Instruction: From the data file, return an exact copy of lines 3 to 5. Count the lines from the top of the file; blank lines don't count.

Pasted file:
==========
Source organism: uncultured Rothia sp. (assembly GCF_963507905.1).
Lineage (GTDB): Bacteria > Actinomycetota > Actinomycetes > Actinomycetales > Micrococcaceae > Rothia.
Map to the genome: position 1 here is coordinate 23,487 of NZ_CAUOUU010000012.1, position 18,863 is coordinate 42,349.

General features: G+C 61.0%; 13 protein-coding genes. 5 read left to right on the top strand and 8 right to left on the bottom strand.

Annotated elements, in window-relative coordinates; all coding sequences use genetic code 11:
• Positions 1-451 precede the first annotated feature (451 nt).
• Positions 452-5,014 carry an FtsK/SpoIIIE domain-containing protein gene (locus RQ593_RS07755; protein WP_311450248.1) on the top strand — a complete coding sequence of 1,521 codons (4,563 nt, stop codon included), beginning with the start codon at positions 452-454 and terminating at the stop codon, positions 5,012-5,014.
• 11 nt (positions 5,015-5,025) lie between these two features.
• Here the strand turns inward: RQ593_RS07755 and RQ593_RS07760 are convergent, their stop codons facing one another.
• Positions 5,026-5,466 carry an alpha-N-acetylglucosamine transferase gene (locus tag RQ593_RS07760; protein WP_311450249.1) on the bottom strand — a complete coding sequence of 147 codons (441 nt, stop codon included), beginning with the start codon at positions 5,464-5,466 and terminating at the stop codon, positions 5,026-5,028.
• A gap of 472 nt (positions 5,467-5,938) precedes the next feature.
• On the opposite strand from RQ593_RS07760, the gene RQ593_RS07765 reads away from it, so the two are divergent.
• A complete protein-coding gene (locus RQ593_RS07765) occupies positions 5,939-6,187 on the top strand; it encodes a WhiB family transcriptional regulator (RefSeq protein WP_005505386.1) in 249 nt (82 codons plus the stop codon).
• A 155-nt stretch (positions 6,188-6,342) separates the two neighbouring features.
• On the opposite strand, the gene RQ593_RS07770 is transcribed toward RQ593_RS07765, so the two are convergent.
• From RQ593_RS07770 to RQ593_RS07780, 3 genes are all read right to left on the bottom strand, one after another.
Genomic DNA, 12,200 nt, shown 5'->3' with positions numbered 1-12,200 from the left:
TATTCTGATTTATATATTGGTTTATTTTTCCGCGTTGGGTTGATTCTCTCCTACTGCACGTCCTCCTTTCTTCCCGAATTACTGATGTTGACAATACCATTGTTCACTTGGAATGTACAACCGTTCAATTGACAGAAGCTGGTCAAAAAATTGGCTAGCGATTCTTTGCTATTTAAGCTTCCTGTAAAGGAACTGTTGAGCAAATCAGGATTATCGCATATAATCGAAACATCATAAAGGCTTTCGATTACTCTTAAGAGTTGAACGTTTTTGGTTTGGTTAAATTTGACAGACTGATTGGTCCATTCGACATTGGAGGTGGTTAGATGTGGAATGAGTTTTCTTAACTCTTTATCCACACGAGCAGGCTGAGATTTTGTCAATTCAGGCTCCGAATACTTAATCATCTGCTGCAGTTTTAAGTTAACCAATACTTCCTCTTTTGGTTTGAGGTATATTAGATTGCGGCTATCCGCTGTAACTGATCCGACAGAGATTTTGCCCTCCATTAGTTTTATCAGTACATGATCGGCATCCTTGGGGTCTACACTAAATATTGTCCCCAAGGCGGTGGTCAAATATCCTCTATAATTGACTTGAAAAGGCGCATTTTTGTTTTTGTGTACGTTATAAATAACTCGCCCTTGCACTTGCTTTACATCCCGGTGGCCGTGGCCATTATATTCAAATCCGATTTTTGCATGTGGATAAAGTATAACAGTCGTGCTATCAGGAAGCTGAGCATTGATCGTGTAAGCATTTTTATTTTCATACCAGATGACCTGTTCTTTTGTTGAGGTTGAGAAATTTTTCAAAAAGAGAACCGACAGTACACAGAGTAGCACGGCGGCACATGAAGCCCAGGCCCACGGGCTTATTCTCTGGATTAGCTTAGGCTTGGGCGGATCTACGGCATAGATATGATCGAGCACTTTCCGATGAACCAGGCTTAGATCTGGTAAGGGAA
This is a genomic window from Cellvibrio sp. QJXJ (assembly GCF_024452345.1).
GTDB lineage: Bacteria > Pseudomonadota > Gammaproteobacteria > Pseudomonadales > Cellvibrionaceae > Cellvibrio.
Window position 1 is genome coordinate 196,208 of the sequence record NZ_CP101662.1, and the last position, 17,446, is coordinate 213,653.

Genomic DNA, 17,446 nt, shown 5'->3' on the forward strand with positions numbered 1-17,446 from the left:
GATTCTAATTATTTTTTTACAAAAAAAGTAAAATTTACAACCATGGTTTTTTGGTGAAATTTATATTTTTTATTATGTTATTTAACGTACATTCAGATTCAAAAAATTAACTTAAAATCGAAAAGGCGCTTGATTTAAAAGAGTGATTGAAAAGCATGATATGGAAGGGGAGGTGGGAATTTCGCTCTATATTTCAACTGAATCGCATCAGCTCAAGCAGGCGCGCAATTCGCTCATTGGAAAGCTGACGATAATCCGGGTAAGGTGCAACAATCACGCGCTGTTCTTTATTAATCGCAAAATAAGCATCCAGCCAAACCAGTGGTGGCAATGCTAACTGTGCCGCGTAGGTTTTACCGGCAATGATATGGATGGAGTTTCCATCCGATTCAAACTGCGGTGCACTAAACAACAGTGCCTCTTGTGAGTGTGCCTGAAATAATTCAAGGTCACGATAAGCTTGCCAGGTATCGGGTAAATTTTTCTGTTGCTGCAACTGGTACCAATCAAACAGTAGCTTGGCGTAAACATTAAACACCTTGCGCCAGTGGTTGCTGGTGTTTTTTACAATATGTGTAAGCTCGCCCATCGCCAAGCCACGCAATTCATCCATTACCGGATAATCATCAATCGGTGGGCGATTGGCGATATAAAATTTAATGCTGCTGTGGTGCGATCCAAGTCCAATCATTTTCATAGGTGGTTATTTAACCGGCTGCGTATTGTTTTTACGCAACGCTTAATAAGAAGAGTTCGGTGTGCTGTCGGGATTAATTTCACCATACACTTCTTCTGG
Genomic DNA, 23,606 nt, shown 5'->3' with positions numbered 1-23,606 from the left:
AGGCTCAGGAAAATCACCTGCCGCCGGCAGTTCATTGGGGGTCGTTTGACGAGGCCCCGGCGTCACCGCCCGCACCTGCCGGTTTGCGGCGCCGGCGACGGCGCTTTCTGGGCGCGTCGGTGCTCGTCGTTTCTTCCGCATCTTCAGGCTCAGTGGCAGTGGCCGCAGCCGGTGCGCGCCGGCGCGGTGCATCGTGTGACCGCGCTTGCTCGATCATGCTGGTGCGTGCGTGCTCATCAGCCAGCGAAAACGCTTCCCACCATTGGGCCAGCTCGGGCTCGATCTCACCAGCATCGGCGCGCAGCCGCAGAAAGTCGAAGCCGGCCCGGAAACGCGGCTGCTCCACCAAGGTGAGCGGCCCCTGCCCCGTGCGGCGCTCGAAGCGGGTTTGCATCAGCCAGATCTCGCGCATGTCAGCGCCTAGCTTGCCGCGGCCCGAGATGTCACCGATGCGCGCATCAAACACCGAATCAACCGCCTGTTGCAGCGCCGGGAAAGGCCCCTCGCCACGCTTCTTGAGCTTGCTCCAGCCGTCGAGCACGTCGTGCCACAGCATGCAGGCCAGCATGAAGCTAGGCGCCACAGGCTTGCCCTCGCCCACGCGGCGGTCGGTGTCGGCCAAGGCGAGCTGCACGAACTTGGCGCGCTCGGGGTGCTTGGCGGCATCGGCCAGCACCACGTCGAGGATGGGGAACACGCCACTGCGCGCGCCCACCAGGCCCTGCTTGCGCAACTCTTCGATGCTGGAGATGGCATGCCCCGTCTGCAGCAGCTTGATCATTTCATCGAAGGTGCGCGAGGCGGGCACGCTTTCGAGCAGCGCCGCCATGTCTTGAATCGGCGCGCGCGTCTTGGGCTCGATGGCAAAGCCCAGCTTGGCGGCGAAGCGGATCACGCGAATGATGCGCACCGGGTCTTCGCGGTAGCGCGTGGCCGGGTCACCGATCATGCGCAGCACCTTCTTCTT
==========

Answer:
Map to the genome: position 1 here is coordinate 23,487 of NZ_CAUOUU010000012.1, position 18,863 is coordinate 42,349.

General features: G+C 61.0%; 13 protein-coding genes. 5 read left to right on the top strand and 8 right to left on the bottom strand.

Annotated elements, in window-relative coordinates; all coding sequences use genetic code 11: